Re: Preview of changes to the Security susbystem for 2.6.36

From: Kees Cook
Date: Tue Aug 03 2010 - 22:56:00 EST

On Tue, Aug 03, 2010 at 10:07:55PM -0400, Valdis.Kletnieks@xxxxxx wrote:
> On Tue, 03 Aug 2010 15:34:51 PDT, Kees Cook said:
> > On Tue, Aug 03, 2010 at 05:38:20PM -0400, Valdis.Kletnieks@xxxxxx wrote:
> > > The fact that a patch for one case has been used for years doesn't mean
> > > that it's a well thought out fix for the general case.
> >
> > Well, we clearly disagree on this point. :)
> Actually, we do, because you yourself have stated that:
> a) It's a patch for one case.
> b) It's been around for 15 years.
> c) It doesn't even try to address the general case.
> So Yama is a special case that after years still doesn't cover the genera case
> :)

Well, Yama is just an LSM. The symlink/hardlink thing has been around
forever and does sufficiently solve the general symlink race flaw. But,
whatever, we disagree about this.

> > This is the basis of our disagreement. Fixing it does do people a favor. At
> > the very least, it does me a favor because now I don't have to publish
> > security updates for an entire class of vulnerability.
> Umm.. Tell you what. I'll give you a chance to pretend you didn't
> send that from a vendor e-mail address... :)
> Do you *really* want to go on record as saying "We didn't ship a fix for
> Frobozz 3.2 because The Kernel Would Stop The Obvious Exploit", when it's
> usually quite possible that somebody can come up with a different exploit
> scenario? That's also going to go over *really* well with customers who end up
> turning off Yama because it breaks some third-party app that's doing some
> batshit crazy thing it shouldn't be doing in the first place.

Well, it drastically reduces the urgency of such a vulnerability. Besides,
if this makes a million systems safer and 1 less safe, that's still a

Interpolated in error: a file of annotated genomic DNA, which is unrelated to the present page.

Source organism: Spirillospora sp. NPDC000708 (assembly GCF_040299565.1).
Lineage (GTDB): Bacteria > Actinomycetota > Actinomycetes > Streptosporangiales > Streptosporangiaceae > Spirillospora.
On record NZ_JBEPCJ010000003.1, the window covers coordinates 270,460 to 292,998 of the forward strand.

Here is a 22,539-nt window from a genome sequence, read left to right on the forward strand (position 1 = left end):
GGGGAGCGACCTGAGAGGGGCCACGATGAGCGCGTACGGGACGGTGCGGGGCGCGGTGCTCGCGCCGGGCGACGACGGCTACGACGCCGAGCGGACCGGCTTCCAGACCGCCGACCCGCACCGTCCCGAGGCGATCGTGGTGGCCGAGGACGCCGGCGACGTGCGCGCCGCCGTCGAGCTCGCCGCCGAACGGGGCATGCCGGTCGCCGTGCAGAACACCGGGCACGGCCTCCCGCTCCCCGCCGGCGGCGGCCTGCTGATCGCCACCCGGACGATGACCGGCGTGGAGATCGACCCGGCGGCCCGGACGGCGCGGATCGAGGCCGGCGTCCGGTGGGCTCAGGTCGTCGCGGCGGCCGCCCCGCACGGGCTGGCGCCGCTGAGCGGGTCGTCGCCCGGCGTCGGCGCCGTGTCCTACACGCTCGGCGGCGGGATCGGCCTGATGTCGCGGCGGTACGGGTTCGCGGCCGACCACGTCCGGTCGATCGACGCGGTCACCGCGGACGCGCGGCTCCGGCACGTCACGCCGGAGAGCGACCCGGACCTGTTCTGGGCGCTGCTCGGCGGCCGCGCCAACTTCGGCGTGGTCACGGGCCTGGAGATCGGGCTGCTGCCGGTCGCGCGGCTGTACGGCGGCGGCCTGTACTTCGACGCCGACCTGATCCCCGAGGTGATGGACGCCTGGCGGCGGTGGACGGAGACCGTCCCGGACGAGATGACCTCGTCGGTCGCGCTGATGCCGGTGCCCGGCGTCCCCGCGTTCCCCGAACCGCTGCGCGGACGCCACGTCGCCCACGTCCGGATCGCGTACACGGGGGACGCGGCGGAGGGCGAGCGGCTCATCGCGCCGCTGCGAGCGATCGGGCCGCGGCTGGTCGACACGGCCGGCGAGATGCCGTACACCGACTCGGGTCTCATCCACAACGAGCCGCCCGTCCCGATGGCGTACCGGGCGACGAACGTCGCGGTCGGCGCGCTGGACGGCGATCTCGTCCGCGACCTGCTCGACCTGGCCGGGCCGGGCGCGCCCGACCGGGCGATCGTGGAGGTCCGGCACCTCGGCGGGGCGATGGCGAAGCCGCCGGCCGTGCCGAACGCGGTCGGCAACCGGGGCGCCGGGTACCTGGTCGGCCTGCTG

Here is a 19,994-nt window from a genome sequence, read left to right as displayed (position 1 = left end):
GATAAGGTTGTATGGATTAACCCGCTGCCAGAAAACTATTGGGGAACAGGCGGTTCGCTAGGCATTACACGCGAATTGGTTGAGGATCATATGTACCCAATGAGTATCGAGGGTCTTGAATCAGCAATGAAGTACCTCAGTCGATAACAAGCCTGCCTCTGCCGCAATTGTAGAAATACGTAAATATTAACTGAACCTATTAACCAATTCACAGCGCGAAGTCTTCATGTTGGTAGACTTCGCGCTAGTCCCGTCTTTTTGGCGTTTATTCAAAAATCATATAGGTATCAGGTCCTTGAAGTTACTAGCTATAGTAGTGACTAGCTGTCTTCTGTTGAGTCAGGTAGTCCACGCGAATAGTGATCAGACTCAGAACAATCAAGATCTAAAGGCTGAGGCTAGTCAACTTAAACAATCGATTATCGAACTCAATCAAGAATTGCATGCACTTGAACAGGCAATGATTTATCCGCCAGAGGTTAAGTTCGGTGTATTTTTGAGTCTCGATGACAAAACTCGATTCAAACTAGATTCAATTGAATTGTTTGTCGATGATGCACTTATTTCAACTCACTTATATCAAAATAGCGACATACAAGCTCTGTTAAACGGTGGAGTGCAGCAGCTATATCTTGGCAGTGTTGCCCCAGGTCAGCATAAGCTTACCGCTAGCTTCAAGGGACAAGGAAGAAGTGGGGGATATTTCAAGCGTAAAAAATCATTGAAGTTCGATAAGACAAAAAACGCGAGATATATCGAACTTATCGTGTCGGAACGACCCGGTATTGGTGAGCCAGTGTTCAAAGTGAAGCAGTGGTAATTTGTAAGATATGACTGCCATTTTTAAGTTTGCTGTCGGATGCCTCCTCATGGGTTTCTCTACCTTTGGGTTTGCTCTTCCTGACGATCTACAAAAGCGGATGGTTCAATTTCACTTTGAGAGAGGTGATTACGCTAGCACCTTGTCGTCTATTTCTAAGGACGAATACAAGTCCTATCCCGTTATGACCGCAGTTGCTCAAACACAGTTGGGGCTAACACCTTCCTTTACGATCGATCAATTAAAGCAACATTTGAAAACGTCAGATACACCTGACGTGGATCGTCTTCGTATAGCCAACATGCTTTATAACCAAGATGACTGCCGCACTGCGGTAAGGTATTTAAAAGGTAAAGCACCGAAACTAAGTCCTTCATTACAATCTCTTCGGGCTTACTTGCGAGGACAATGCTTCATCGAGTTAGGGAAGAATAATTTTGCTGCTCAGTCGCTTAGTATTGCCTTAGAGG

net win.

> > I think this is irrelevant; the symlink/hardlink combo fixes a
> > vulnerability with DAC. It's a break in the DAC security model.
> Actually, if you trace it through, in almost every single case of an exploit
> abusing a symlink, at no time does the DAC model actually get violated. Every
> single access *is* in fact done according to the DAC in effect. The problem is
> that some of the accesses are not the ones the programmer intended the software
> to make.

I'm not convinced. I see what you're trying to say, but I just don't agree.
The symlink/hardlink thing is a tiny corner case of the operational
conditions under which DAC operates, and this is fixing a mistake in the
design that leads programmers into a (well known but seemingly unavoidable)

> that implement its decisions". (Here is where you insert the clip from Indiana
> Jones and the Last Crusade: "He chose... poorly").

Yeah, my next trick will be helping people confine their web applications.
Hahaha ugh. That's an area of endless poor choices.

> > While waiting for smarter people than me make it impossible to exploit
> > security vulnerabilities in the future, I want to make it harder for
> > attackers to exploit security vulnerabilities now.
> The sad part is that there are already known ways developed by smarter people.
> You just refuse to consider them as solutions and keep trying to deploy stuff
> that a sufficiently clever kid sister can bypass.

We'll agree to disagree. And at the same time I'll point out that if
SELinux is off (or app is running without policy), symlink races are just
as bad.

> > Heh, well, I have a PTRACE model. :) "Only CAP_SYSADMIN can PTRACE_ATTACH."
> That's not actually a full model. ;)


> > Unfortunately, I'm stuck with these damned crash handlers which are really
> > just hacks to avoid writing a core to disk. Oddly, this is a solved problem
> > (via core dump patterns and distro-wide crash handlers) , but some
> > applications want to opt out of it instead of providing proper system hooks
> > to do crash analysis. Of course, with PTRACE still allowed, there's no
> > carrot (or stick) to encourage application writers to use distro-provided
> > crash handlers.
> So do the obvious - ship with SELinux configured to not allow the arbitrary ptrace,
> document it, and tell them "it doesn't work, use the proper system interface instead".
> :)

Perhaps later. For the moment, I'm happy with my racey anti-PTRACE


Kees Cook
Ubuntu Security Team
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